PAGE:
Everyone is excited at the potential of using stem cells for research and therapy. Below is my presentation of the logistics necessary to get those stem collected in an orderly manner, especially in this time of the COVID-19 pandemic. It will also consider blood bank software logistics.
Tag: General Laboratory Software
Software for multiple sections of the general laboratory, vendor-neutral
Opinion: Vendor Compatibility with ISBT Codes
While I was Division Head, Laboratory Information Systems LIS elsewhere, we serviced a client hospital not using Medinfo for its patient hospital blood/transfusion services. It used the blood bank module of a hospital information system’s laboratory system.
In their service level agreement, they wanted a complete list of all the ISBT product E codes that we used. I found this strange and told them their system must have access to the ISBT database so they should have no problem in reading our codes directly.
The same hospital system was in use for our hospital system (excluding our blood banks, which used Medinfo and had no such problems.) I discovered that this hospital system could NOT read any ISBT codes natively for the end-users, e.g. departments outside the blood bank. Without informing us, the nursing staff were manually entering “something” into their system. That something could be anything: the system would accept any series of alphanumeric characters. They could select any type for each component (e.g. RBC for a platelet, plasma for an RBC, etc.). They had no reliable record of transfusion!
In fact, in that hospital information system, ISBT codes could only be read in their blood bank module, which we did not use at all. That vendor subsequently purchased another software to read the labels, but I discovered that the new “solution” software still could not directly access the ISBT database!! They still had no functionality to read ISBT labels on the wards!! You still had to hard-code it into their system.
Thus, we were forced to give the new client a list of our current E codes. I warned them that we did change these codes (e.g. when we adopted platelet additive solution). It was their responsibility to change the “hard code” into their blood bank module of that vendor.
As regards our hospital information system, we had to “hard code” the ISBT codes into the order requests so they could use that to document the transfusion. We also had to provide the descriptor for each and every code.
To this day, I am astounded that a modern hospital system still cannot read ISBT codes natively. Surely, they could license a copy of the ISBT database—or at least let the end-user client license it and upload it into their system.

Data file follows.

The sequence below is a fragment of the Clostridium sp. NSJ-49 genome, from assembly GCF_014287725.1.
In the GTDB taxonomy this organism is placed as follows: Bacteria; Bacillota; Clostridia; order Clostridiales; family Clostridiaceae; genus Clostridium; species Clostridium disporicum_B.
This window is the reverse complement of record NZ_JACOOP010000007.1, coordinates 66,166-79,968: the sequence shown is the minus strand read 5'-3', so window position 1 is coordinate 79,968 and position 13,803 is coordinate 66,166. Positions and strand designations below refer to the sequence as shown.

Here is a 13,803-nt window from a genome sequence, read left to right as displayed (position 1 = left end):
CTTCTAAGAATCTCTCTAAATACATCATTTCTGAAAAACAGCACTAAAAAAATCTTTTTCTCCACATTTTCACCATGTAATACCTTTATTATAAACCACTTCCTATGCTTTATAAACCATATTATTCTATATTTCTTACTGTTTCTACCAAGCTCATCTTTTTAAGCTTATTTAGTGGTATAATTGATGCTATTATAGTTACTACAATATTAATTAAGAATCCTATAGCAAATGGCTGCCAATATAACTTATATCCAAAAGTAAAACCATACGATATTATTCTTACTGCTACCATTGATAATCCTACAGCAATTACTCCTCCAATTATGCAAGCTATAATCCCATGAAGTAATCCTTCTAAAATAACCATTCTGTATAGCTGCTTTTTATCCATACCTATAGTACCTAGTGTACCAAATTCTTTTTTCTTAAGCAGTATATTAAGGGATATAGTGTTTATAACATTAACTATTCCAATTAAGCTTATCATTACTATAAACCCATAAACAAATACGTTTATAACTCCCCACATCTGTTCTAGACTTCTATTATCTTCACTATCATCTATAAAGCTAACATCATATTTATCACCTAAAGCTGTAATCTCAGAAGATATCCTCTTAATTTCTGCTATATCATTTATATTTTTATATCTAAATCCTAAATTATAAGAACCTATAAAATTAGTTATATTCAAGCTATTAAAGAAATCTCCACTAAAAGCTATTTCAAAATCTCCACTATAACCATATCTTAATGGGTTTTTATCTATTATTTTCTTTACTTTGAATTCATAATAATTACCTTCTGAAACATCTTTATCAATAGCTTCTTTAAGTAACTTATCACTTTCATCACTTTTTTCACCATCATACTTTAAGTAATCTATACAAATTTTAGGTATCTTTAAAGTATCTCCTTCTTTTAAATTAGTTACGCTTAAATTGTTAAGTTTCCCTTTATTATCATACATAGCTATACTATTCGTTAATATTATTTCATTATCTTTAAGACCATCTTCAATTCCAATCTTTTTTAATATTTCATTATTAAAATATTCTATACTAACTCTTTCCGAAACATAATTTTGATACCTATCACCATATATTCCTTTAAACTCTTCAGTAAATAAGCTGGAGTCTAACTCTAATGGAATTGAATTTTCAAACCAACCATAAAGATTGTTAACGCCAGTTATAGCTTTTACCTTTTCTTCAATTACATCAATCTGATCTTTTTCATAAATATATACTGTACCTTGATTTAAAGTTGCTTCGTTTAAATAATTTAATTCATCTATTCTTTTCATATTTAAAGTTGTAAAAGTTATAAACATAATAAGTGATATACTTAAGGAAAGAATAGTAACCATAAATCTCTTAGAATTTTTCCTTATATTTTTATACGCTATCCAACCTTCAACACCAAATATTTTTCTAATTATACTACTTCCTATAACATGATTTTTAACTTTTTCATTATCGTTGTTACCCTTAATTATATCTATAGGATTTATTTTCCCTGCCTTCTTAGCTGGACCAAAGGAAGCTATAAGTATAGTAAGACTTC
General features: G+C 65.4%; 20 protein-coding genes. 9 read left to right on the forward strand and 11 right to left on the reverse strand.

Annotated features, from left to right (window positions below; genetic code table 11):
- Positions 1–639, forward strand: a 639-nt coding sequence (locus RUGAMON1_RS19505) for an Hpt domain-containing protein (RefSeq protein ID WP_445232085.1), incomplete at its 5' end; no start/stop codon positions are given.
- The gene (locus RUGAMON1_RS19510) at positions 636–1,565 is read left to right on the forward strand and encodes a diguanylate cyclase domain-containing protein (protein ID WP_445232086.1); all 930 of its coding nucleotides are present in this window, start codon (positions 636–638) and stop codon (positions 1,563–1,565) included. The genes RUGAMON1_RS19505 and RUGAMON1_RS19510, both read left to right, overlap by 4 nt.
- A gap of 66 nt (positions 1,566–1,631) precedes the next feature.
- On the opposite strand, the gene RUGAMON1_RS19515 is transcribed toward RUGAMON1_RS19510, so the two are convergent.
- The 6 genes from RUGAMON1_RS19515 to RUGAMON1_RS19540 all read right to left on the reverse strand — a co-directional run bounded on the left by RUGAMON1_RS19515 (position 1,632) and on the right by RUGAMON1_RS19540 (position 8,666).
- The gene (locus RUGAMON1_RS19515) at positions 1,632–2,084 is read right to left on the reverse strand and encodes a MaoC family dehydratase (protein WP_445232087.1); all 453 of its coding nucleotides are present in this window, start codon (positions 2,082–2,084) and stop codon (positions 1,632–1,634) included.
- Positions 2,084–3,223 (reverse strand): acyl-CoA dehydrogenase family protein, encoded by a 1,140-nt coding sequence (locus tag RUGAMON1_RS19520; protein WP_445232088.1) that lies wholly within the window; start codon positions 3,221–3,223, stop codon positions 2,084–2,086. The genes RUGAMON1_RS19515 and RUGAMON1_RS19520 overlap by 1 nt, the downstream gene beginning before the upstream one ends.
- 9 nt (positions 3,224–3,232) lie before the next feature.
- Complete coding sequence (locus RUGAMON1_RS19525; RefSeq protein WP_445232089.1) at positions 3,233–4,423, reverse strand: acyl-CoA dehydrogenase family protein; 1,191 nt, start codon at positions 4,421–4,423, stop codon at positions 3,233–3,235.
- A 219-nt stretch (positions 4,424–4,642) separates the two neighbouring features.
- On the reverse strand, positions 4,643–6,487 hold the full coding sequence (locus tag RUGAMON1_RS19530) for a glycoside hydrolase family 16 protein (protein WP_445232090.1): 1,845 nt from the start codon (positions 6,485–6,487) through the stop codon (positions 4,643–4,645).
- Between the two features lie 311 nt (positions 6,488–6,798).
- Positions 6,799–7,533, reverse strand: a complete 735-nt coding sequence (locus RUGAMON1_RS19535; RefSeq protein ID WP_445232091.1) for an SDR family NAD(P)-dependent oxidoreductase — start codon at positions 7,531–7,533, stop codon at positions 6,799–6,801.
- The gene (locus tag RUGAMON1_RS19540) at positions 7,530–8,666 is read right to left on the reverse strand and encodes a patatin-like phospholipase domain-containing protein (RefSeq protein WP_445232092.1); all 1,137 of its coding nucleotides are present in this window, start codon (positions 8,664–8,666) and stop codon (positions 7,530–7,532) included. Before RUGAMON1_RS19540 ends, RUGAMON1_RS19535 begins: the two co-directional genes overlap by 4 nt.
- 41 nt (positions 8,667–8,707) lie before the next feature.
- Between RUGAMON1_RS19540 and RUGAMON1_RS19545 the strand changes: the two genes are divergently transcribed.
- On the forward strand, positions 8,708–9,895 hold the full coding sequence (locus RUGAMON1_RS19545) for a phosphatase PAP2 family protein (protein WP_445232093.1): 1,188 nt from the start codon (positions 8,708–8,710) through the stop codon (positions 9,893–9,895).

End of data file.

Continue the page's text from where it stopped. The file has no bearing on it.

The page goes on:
I am skeptical of a “one-size-fits-all” comprehensive, Swiss Army Knife like software that has some limited functionalities but lacks the details needed for actually using blood components. I wonder if the compromises made to build this system make it similarly mediocre for other functionalities outside the blood bank sphere.
I consider myself very fortunate to have elected NOT to use this patient transfusion service module and go with a full-feature blood bank system.
Be careful about trusting the vendor’s promises. Check to see how they handle the ISBT labels.
Opinion: Advantages of Using Both the Medinfo Donor and Patient Modules
The donor module of Medinfo includes recruitment, logistics, registration, donor screening, collection, marker testing, donor immunohematology, and component production. There is also a module for inter-depot transfer of blood units from the donor center to the hospital end-users.
The patient module includes patient testing (ABO/D typing, antibody screen, antibody identification), direct antiglobulin test, elution, component modification (washing, aliquoting, pooling), allocation/reservation of blood components for a patient, release of blood components, and their return.
Some sites elect to use their laboratory system’s blood bank module in conjunction with Medinfo donor module. In this case, they receive each and every unit into their laboratory blood bank module and do all patient activities in it. There is no link between patient and donor module. They will have to monitor and transfer inventories in their laboratory system.
At a site using integrating both the donor and patient modules of Medinfo, they will be able to track units across the system to any hospital blood bank. They will have access to the rules-based system to generate algorithms for use of blood components based on user-defined criteria. They can instantly perform look back of donor units associated with adverse effects, and be able to rapidly quarantine components subject to recall from the manufacturer or product incidents. Here are some examples of this functionality:
Example 1: The hematologists want all their patients to receive leukodepleted irradiated RBCs and platelets at a site not using pathogen-inactivation. Medinfo can prepare an algorithm by site, clinical diagnosis, or other criteria which will block release of those components that are not irradiated and leukodepleted. Blood Bank staff will not be able to release anything else. The donor module can prepare customized component or modification can take place in the hospital blood bank.
Example 2: During production, it is discovered that units prepared in one of the centrifuges (or automated component equipment Reveos) became contaminated with a foreign substance. In Medinfo. In Medinfo, all units prepared during the affected time interval can be immediately quarantined across the system including all hospital blood banks and thus prevent their being transfused.
Example 3: A patient has developed hepatitis C after transfusion. Using the transfusion history, one can retrieve data on all transfused units. The entire production process can be reviewed for each unit, including donor marker testing. If a unit is implicated, then all patients receiving other components from that donor can be immediately identified for follow-up.
If a disaster occurs, one can quickly check Medinfo’s cumulative stock display of all components at all sites—donor unit and all hospital blood banks. One can initiate transfer of units from unaffected sites to the disaster location. This can be updated as frequently as needed—within seconds!
There are probably ways to accomplish this by using the laboratory information system, but it will be slower and require separate communication to the Medinfo donor site. There will be no seamless integration and delay.
In summary, there are many advantages to using both donor and patient Medinfo modules. Even at sites where there was separate transfusion service functionality, I elected to use both modules together for seamless integration. It would be very time-consuming to manually check between the laboratory and Medinfo donor module. Medinfo’s patient module offers has strong safeguards to prevent release of untested or partially tested units (example: release of Kell-untested RBCs to a patient with anti-Kell) and a very robust electronic (computer) crossmatch.
Opinion: Continue Manual Data Collection During Therapeutic Apheresis Procedures